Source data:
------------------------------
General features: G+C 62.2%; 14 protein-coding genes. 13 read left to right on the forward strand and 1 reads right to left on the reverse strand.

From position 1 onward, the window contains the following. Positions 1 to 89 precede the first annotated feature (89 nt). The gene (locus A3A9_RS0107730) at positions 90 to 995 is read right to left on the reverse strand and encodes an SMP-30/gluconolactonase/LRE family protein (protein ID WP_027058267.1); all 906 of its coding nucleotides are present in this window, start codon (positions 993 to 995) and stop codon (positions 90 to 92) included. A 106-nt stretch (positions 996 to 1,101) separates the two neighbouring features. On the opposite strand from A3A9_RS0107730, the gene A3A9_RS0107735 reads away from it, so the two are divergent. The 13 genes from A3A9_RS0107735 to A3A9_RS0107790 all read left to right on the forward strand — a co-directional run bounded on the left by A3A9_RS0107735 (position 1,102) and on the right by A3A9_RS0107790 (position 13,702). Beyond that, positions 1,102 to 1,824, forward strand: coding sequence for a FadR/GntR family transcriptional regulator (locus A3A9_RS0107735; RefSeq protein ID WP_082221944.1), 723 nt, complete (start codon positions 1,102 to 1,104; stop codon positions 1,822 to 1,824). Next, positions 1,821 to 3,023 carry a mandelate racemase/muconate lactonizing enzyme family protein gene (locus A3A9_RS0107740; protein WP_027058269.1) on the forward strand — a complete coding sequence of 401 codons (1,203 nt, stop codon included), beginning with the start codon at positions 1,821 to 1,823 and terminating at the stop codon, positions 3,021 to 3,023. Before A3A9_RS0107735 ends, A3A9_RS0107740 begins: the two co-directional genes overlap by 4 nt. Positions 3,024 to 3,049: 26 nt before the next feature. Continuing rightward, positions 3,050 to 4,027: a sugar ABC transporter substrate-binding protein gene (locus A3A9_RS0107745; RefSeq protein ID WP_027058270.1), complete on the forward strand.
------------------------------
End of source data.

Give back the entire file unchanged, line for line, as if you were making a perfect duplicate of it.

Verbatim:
General features: G+C 62.2%; 14 protein-coding genes. 13 read left to right on the forward strand and 1 reads right to left on the reverse strand.

From position 1 onward, the window contains the following. Positions 1 to 89 precede the first annotated feature (89 nt). The gene (locus A3A9_RS0107730) at positions 90 to 995 is read right to left on the reverse strand and encodes an SMP-30/gluconolactonase/LRE family protein (protein ID WP_027058267.1); all 906 of its coding nucleotides are present in this window, start codon (positions 993 to 995) and stop codon (positions 90 to 92) included. A 106-nt stretch (positions 996 to 1,101) separates the two neighbouring features. On the opposite strand from A3A9_RS0107730, the gene A3A9_RS0107735 reads away from it, so the two are divergent. The 13 genes from A3A9_RS0107735 to A3A9_RS0107790 all read left to right on the forward strand — a co-directional run bounded on the left by A3A9_RS0107735 (position 1,102) and on the right by A3A9_RS0107790 (position 13,702). Beyond that, positions 1,102 to 1,824, forward strand: coding sequence for a FadR/GntR family transcriptional regulator (locus A3A9_RS0107735; RefSeq protein ID WP_082221944.1), 723 nt, complete (start codon positions 1,102 to 1,104; stop codon positions 1,822 to 1,824). Next, positions 1,821 to 3,023 carry a mandelate racemase/muconate lactonizing enzyme family protein gene (locus A3A9_RS0107740; protein WP_027058269.1) on the forward strand — a complete coding sequence of 401 codons (1,203 nt, stop codon included), beginning with the start codon at positions 1,821 to 1,823 and terminating at the stop codon, positions 3,021 to 3,023. Before A3A9_RS0107735 ends, A3A9_RS0107740 begins: the two co-directional genes overlap by 4 nt. Positions 3,024 to 3,049: 26 nt before the next feature. Continuing rightward, positions 3,050 to 4,027: a sugar ABC transporter substrate-binding protein gene (locus A3A9_RS0107745; RefSeq protein ID WP_027058270.1), complete on the forward strand.